A Neanderthal hunting camp in the center of the Iberian Peninsula
Abel Moclán, a researcher at the Centro Nacional de Investigación sobre la Evolución Humana (CENIEH), is the lead author of a paper published in the journal Quaternary Science Reviews which undertook a zooarchaeological and taphonomic study of the Neanderthal Navalmaíllo Rock Shelter site (Pinilla del Valle, Madrid), some 76,000 years old, whose results indicate that these Neanderthals mainly hunted large bovids and cervids.
Thanks to the taphonomic study, it has been possible to characterize the site as a "hunting camp," meaning that it was used by these hominins as a staging post between where they caught their prey and the place of final consumption, at which the entire group would have made use of the resources the hunting parties obtained at different times.
Covering over 300 m2, this is possibly the region's largest Neanderthal camp, and evidence had previously been found of different activities undertaken by these hominins here, such as manufacturing stone tools or the use of fire, at different moments, although little had been known about how important the faunal remains encountered were.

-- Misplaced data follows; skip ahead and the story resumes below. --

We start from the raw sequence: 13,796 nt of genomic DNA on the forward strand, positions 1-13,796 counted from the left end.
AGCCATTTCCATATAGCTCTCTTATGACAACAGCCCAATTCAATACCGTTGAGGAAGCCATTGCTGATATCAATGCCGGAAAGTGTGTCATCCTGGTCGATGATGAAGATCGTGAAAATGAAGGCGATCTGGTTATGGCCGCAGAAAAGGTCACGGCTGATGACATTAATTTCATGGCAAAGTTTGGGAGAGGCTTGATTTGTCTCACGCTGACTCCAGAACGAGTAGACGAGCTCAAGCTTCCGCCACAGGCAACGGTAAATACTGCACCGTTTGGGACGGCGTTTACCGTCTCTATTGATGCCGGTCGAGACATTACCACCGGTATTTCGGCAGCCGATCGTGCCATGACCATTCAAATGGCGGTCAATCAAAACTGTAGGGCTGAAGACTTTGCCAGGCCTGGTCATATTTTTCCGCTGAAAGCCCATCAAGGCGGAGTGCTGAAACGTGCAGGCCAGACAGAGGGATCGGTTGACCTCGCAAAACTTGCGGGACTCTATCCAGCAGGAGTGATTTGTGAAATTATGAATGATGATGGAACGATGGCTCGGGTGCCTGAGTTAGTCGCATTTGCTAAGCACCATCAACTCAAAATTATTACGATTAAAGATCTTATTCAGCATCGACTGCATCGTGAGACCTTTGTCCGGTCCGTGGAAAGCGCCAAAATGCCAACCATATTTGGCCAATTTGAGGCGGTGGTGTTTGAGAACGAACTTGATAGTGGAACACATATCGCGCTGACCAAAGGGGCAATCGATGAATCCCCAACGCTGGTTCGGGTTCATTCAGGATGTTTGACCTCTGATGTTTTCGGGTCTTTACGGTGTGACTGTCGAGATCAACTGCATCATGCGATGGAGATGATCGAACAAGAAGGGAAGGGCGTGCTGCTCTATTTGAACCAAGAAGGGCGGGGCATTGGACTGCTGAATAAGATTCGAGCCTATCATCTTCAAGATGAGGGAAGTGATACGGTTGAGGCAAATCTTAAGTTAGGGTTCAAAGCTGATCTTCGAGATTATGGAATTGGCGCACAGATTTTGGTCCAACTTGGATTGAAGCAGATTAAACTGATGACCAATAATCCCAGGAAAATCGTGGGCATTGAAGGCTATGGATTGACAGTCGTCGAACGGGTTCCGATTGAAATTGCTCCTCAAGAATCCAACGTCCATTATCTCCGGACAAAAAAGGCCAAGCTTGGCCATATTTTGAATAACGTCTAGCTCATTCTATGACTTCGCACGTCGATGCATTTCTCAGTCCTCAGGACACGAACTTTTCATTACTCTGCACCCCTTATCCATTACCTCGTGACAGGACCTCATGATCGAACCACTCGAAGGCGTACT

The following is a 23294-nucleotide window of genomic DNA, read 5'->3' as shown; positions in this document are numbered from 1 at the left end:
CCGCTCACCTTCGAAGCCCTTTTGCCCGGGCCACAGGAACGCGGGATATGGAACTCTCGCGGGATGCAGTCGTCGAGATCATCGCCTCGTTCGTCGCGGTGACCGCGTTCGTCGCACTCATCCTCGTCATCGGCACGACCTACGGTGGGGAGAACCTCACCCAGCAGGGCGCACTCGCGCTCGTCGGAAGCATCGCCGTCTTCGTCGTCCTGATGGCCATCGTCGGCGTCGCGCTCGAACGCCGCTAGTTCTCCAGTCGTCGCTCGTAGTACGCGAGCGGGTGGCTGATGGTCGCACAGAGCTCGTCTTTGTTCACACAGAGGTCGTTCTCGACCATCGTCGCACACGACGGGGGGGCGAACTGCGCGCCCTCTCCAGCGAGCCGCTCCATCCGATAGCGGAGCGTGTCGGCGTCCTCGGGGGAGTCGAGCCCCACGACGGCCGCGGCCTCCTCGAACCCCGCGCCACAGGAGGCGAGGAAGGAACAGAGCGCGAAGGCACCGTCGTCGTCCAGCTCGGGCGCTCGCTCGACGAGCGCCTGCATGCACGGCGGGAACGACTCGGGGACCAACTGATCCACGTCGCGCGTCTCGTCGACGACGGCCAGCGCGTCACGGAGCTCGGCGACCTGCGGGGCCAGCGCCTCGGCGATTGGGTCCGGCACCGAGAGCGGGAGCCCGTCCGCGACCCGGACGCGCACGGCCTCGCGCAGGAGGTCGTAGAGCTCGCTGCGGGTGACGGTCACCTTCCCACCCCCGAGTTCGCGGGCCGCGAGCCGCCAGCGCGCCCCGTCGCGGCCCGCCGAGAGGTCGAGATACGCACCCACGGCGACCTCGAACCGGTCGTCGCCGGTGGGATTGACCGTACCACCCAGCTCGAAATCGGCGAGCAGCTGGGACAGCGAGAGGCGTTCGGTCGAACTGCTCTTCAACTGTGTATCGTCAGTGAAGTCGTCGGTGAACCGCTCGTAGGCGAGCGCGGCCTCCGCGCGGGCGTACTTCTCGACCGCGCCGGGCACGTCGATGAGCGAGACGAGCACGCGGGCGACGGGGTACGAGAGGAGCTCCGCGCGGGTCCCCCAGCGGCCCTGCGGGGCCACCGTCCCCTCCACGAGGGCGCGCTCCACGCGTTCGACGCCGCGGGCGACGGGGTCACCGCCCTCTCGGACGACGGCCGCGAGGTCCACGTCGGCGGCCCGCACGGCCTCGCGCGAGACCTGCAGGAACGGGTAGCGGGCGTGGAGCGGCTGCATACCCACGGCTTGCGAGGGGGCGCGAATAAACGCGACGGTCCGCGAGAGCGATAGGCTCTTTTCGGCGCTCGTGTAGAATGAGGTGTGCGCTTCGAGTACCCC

"We've been able to show with a high degree of certainty that the Navalmaíllo Neanderthals mainly hunted large bovids and cervids, which they processed there and then carried to a second place of reference. This point is very interesting, as this type of behavior has been identified at very few sites in the Iberian Peninsula. To do all this, we used very powerful statistical tools such as Artificial Intelligence," says Moclán.
The 20th excavation campaign at the Pinilla del Valle sites is currently under way, from August 15th through September 15th.